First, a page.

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Written by JobSiteCare

February 17, 2022

Omicron BA.2

Whenever we have had a very positive outlook on the dynamics of the COVID-19 series of regional linked epidemics, we voiced the caveat that our optimism was tempered by the concern regarding potential new variants. Of course, that is still the case, but as things stand right now there are no new potential impactful variants on the horizon. The one important variant that we continue to follow in addition to normal omicron is omicron BA2. Even though BA2 is about 30% more infectious and will therefore likely replace the original omicron as the most common circulating Covid variant, virologists are not concerned that BA2 will cause a new wave. There are several reasons for this: First, BA2 is no more resistant to vaccines or prior infections than original omicron; Second, infection with original omicron is as protective against BA2 as it is against reinfection with original omicron; and third, there are some indications that BA2 may in fact be less virulent than original omicron, although this is early data.

For all these reasons, as policymakers continue to see case rates reduce for COVID-19 in most of the world, restrictions, requirements, and mandates are rapidly being dropped. Many would say that the absolute levels of cases do not necessarily support some of the actions that are being taken to drop these restrictions. Policymakers and some public health officials are looking at a combination of the overall measured levels, the actual Impacts being seen on health systems (which is minimal in most, but not all locations), the lack of a new threat as outlined above, and simply looking at what the people in the streets are doing and saying, to proactively make these changes before people make them on their own without waiting for official decisions.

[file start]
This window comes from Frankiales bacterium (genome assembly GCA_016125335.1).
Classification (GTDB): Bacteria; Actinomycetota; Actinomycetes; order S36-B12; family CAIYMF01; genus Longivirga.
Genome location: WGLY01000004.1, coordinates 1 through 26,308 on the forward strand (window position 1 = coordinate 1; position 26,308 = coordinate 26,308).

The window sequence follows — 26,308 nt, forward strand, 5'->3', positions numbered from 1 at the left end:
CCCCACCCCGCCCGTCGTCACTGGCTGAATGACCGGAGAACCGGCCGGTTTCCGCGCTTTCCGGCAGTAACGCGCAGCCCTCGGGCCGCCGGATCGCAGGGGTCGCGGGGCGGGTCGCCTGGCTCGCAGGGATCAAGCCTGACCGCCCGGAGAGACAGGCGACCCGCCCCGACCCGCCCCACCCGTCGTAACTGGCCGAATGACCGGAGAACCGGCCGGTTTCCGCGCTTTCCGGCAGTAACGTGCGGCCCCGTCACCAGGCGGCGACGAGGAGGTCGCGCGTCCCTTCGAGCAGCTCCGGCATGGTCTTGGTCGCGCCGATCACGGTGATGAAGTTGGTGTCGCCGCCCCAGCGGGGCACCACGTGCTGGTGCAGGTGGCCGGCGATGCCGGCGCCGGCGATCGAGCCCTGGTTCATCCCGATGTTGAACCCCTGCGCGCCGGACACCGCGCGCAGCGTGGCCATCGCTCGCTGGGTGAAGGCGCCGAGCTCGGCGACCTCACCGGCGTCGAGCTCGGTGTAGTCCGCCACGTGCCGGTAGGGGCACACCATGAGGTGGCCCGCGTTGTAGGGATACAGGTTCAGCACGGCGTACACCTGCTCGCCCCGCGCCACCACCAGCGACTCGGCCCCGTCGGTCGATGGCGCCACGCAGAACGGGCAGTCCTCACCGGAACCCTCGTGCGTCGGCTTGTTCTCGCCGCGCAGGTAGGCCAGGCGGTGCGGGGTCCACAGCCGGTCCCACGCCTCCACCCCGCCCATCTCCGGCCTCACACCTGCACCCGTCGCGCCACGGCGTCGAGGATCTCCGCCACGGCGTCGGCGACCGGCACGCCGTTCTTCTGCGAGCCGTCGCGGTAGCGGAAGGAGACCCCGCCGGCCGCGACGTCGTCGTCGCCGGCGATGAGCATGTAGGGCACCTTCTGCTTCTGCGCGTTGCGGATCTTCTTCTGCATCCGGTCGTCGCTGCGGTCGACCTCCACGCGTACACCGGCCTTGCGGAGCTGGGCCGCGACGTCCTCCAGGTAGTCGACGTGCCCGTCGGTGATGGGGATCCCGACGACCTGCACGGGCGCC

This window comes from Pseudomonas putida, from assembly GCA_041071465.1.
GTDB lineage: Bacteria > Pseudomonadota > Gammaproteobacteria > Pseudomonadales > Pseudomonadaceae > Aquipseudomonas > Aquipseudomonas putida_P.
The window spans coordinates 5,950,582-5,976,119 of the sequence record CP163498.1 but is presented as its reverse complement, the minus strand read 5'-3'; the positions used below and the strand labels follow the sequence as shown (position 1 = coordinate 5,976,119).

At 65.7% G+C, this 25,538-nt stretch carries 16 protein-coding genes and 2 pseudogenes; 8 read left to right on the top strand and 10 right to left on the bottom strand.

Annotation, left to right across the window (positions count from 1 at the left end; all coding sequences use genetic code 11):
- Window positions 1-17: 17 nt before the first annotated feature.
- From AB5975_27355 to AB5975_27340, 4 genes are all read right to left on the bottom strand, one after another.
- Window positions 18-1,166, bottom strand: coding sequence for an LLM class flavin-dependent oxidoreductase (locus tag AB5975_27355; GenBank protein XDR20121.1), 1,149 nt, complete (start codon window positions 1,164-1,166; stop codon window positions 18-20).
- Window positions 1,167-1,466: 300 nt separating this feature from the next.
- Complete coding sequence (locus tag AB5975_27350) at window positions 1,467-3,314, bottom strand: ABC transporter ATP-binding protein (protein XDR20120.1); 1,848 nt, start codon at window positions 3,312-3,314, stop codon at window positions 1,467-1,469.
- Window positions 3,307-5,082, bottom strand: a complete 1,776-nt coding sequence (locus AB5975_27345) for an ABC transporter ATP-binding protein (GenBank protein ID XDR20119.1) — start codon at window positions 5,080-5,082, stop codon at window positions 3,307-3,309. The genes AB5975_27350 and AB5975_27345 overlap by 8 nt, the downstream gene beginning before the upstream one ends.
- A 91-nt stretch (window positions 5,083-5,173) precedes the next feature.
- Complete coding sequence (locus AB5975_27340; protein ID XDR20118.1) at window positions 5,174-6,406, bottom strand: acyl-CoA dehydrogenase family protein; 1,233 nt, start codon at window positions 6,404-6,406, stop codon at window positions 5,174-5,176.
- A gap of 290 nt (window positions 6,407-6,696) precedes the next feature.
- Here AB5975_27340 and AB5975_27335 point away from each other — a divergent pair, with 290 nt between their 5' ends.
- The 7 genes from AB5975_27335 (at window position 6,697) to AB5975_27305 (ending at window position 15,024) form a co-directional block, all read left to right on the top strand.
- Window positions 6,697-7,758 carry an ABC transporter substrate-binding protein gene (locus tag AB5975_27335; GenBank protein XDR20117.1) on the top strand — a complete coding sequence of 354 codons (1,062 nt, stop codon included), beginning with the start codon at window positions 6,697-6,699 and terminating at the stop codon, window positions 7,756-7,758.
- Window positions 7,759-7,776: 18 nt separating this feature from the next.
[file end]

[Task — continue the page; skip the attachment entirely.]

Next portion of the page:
As we briefly noted, there are limited economically important areas that are still struggling with caseloads of Covid that are significantly impacting their ability to deliver health services. The most notable area is Hong Kong we are hospitals are diverting non-Covid cases in order to deal with an unexpectedly high caseload. In fact, the current head of the Chinese communist party said yesterday that Hong Kong needed to take whatever measures were necessary in order to control the situation with most observers understanding the implied comment that he would direct China to take broader action to control the outbreak if Hong Kong could not.

In other areas of Asia, South Korea continues to see steady increases in cases as does Vietnam. Japan on the other hand is about 10 days into a downtrend.

Most areas in Europe have seen, or will shortly see, removal of vaccine passport restrictions in most settings as well as significant reductions or removal of masking restrictions. In the United States, most states have removed all or nearly all indoor masking requirements with the exceptions of the District of Columbia, Hawaii, Nevada, New Mexico, Oregon, Rhode Island, and Washington. Illinois announced the removal of restrictions at the end of the month and New Jersey in the first week of March. In many areas, there are still some caveats to the removal of restrictions and many large cities have kept some degree of restriction without announcement as to when these will be removed. The US Centers for Disease Control and Prevention announced yesterday that they will be releasing new mask guidelines over the next couple of weeks.